According to this article, Microsoft co-president Jim Allchin told a reporter that Vista's...
"new lockdown features are so capable and thorough that he was comfortable with his own seven-year-old son using Vista without antivirus software installed."
That is a pretty bold statement! At first I thought it was crazy, but now that I know about the "lockdown features," I'm very impressed with how Vista deals with viruses.
When you hear about security issues, more often than not the issue is related to a buffer overflow exploit. Basically, this means that software was designed to handle a maximum number of characters, but the exploit sends more than the expected. Once the character buffer is filled, the extra characters start to overwrite areas of memory that were not meant to change. The trick to this exploit is to tell the running program to start executing the data in the newly compromised areas of memory. This is how a malicious web page can take control of your system.
This article explains how to use the exploit. I would recommend that anybody doing software development read this to better understand the problem. I find that most people really don't understand how this works, and just continue making software that can be exploited. This problem is *everywhere*...hence the reason we have security updates on such a regular basis.
Vista has a new feature that could very well eliminate buffer overflow attacks. Using a technique called "Address Space Layout Randomization" (ASLR), Vista shuffles how software is loaded in memory. The Buffer Overflow exploit depends on specific software loaded at a specific location, so that it can jump to an area of memory that gives it the ability run other programs or commands. With ASLR, it is highly unlikely that an exploit will be able to find these locations.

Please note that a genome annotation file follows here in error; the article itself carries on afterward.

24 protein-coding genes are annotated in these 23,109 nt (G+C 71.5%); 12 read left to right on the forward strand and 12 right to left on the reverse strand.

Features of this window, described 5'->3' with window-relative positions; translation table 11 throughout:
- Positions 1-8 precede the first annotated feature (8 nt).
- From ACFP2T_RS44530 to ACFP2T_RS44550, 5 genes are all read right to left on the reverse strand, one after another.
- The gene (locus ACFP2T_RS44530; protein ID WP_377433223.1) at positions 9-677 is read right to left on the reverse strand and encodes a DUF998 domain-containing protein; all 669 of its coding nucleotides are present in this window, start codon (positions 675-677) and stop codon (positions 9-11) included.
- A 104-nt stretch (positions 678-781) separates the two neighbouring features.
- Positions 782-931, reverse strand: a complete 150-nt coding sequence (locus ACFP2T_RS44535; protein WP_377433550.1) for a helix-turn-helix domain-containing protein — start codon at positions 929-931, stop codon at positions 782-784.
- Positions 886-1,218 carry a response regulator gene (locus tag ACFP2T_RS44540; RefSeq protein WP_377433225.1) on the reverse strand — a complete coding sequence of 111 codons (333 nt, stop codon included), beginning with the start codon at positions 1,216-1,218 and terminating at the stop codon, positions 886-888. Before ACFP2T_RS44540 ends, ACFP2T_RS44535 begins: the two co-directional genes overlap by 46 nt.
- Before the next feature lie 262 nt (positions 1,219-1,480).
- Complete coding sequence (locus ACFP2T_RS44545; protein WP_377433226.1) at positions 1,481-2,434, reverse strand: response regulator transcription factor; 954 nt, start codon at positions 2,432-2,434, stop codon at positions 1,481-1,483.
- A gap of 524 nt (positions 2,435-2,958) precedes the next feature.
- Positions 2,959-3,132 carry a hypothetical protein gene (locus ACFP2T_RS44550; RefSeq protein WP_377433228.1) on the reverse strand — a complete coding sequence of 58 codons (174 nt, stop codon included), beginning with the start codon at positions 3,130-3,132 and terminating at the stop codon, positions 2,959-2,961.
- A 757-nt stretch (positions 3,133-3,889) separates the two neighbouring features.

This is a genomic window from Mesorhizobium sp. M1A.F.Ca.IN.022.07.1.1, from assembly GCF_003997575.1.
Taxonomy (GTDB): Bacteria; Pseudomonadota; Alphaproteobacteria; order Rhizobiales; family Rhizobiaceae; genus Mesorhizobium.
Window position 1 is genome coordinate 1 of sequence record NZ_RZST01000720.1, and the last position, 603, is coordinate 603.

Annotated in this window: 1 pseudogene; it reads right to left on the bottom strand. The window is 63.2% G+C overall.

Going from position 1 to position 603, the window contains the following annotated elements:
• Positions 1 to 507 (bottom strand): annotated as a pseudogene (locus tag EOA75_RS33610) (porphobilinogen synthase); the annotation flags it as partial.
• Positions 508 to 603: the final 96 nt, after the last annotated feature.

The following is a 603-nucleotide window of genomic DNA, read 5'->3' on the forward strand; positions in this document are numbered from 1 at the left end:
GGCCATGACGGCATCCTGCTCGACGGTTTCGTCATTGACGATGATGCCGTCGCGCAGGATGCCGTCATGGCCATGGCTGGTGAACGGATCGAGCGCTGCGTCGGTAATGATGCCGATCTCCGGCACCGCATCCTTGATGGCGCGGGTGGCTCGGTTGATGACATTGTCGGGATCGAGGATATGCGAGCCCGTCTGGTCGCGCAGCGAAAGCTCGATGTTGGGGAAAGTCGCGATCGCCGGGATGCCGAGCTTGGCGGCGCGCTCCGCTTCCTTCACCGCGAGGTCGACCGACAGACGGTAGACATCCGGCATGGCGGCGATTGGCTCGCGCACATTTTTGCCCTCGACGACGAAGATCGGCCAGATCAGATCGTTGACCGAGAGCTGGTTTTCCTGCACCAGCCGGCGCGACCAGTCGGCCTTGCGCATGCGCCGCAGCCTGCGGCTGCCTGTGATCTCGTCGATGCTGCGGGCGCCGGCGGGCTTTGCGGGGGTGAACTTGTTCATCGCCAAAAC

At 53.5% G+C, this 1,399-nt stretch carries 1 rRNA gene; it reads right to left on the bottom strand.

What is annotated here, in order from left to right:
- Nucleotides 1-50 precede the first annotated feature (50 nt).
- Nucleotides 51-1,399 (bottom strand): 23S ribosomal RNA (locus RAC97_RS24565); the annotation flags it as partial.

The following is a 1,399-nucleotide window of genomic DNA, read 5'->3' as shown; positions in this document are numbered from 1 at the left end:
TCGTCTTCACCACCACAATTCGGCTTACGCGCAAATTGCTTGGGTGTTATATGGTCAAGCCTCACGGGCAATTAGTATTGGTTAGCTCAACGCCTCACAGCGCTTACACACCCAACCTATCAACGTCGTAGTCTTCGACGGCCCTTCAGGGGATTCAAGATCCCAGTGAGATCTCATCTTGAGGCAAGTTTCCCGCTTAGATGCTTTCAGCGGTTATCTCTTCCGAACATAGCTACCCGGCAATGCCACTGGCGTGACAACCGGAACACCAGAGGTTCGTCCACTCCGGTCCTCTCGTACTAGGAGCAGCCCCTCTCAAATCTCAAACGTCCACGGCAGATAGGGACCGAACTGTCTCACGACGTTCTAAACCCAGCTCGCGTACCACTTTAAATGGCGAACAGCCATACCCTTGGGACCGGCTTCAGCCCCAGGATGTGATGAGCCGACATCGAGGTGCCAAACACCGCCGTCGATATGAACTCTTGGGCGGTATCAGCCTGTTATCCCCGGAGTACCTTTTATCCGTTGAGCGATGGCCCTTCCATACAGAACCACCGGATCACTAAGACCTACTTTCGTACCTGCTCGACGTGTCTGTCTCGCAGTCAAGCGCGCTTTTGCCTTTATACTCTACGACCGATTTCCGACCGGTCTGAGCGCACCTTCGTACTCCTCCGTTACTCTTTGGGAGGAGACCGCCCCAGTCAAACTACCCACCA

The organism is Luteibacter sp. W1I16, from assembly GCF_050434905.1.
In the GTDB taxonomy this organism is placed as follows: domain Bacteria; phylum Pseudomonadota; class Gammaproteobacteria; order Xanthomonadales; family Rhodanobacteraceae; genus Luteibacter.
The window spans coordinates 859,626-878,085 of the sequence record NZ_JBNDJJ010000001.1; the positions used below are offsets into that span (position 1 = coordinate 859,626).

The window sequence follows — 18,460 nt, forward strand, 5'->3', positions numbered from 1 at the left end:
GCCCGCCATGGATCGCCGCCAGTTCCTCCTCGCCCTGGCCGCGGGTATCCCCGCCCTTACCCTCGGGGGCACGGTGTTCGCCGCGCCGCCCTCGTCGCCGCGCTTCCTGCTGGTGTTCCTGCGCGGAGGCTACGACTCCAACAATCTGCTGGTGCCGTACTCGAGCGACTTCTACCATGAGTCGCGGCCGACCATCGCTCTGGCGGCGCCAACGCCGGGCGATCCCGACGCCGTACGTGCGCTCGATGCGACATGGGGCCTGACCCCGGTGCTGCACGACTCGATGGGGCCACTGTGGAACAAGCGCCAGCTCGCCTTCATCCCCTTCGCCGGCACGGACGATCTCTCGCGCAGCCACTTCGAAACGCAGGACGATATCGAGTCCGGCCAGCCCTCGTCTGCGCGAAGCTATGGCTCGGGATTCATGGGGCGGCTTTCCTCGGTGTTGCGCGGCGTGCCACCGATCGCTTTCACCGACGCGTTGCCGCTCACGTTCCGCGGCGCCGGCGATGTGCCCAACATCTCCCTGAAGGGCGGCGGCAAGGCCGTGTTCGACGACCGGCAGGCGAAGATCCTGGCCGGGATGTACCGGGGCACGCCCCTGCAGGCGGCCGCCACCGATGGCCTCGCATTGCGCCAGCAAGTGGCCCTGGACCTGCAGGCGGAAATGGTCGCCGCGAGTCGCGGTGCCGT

I think this is an amazingly clever solution to a *really* bad problem. I don't have any real world data on how effective it is, but the theory is sound. If ALSR works as advertised, it won't eliminate all security issues, but it will significantly reduce the number we deal with today.
I still believe *ALL* computers should run anti-virus software, even if they have ASLR. How else will you know if your system is under attack unless it is checked against a continuously updated list.
I am planning on moving to Vista as soon as it is released (Jan 30th). There is a lot to like in this new release. Vista's ASLR alone may be worth the price of admission.
An interesting side note: Microsoft is constantly bashed for the security of their operating systems. As of this writing, Apple Macintosh and mainstream Linux distributions do not include ASLR. This means that Vista is more secure against buffer overflow exploits than OS X or Linux.